The firm cut its forecasts on both Intel and chip name Advanced Micro Devices (AMD), as well as computer names Dell (DELL) and Hewlett-Packard (HPQ). The Intel analyst for the firm cut his 2013 revenue forecast from $55.1 billion to $54.5 billion, and his earnings estimates for next year from $2.20 to $2.15. The current analyst average is for $55.74 billion and $2.21, respectively.
On a separate note, research firm Caris recently cut its price target on Intel from $29 to $26. The firm noted, yes, you guessed it, weak PC growth. These are just two reports of bearish analyst notes so far this week, you can find dozens more in recent months.
Microsoft's Windows 8: The savior?
Earlier this year, it seemed to me that everyone was expecting a huge and successful launch of Microsoft's new operating system. But after watching the success of Apple's (AAPL) new iPad, along with the expectations that Apple may release a mini-iPad in October, expectations for personal computers are going down. You've seen how bad things are in the PC arena, with Dell and Hewlett Packard both issuing warnings at their latest earnings reports. If the Windows 8 launch was initially expected to be great, I'm guessing the feeling now is for the launch to be good, or just okay.
If the Windows 8 launch turns out to be poor, the implications for Microsoft are great, but it would also confirm all the PC industry troubles we've been hearing about. That does have negative consequences for Intel, so we'll see how that goes over the next couple of months.
Dividend rising, Buybacks declining?
With the latest fall in Intel shares, the stock is now yielding 3.97% on an annual basis. We're just a stone's throw from a 4% yield. Intel and Microsoft are the two top value plays in the technology space, known for their impressive dividends and stock buybacks.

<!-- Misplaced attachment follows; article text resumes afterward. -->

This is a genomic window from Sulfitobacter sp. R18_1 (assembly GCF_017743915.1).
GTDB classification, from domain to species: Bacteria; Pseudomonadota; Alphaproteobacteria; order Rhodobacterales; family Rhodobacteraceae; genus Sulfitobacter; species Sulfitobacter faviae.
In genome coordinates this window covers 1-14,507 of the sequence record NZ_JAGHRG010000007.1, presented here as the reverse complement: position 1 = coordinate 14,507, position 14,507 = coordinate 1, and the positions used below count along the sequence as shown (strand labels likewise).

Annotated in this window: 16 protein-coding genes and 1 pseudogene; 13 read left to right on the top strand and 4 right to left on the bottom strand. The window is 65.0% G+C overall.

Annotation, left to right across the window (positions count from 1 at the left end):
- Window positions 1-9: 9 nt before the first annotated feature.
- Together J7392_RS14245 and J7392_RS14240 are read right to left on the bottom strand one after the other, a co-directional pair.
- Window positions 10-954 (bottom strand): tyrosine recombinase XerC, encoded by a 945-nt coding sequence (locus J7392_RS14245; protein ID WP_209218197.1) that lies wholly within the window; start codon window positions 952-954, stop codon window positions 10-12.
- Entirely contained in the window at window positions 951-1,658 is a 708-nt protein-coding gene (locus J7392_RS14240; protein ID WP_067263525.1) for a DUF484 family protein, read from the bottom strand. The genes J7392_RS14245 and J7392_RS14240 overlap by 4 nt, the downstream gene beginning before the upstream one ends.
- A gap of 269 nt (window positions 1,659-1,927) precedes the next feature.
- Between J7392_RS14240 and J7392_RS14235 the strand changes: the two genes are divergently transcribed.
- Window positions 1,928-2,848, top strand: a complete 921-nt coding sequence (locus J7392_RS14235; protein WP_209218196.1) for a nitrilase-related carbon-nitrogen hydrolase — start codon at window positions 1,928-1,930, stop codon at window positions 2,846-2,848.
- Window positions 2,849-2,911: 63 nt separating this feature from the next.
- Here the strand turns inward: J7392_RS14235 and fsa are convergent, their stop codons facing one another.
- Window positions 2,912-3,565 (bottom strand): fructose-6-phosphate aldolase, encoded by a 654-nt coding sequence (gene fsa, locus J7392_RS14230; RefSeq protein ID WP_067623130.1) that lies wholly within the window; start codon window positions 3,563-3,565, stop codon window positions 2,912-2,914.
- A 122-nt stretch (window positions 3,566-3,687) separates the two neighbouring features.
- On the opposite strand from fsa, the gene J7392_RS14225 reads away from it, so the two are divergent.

But as I noted in my latest Intel article, the falling net income figure Intel will see in the second half of this year will have an impact on its cash flow. Intel could see net income decline by over $1 billion in the second half of this year, compared to last year's figures. That means cash flow from operations will decline a little, and what do you think pays for the buyback?
Don't forget, Intel announced an equity investment in and R&D partnership with ASML. Intel will invest about a billion dollars in R&D and about $3 billion in the equity investment. The company states it will use foreign cash for the purchase/spending, and says it will have no impact on the buyback or dividend. However, Intel doesn't have the $40 billion or higher cash pile some other tech giants do.
Given the reduction in cash flow from operations (mostly net income), as well as the fact that Intel paid out $150 million more in dividends in the first six months of this year than last, I think that the buyback will see some pressure. While I still expect it to buy back a fair amount of shares, it just won't be as much as they it in prior years.
This already has started, with the company stating on page 37 in their recent 10-Q:
"The decrease in cash used for financing activities in the first half of 2012, compared to the first half of 2011, was due to lower repurchases of common stock under our authorized common stock repurchase program."
Final Thoughts and Recommendations
I just don't see any possible scenarios where Intel does not reduce its full year forecast when it reports earnings. The second half of this year appears to be one of the worst years for PC sales in decades, and Intel is certainly feeling the pinch.
When Intel does reduce the forecast, I expect the new revenue growth forecast to be in the range of minus 3 percent to a positive one percent. Obviously, Intel would have to have a dynamite fourth quarter to hit the high end of that range. But a truly bad quarter could send things to the low end of the range. Currently, analysts are in the middle of that range, forecasting a one percent drop in revenues this year.
That being said, if Intel misses its third quarter numbers, this stock could easily decline some more. Remember, Intel's original forecast for the quarter was below expectations, and then it warned on top of that. The fourth quarter guidance is not going to be pretty, but since analysts have really lowered expectations, the bar is fairly low at this point.
It seems like we are seeing analysts cut their forecasts almost weekly, so I think that the average analyst estimate could still continue to come down. We still have a few weeks until earnings. I'm not sure Intel will miss the expectations bar (because it is so low), but if it does, that means things are much worse than we originally thought, and in that situation, I think shares could head towards $20.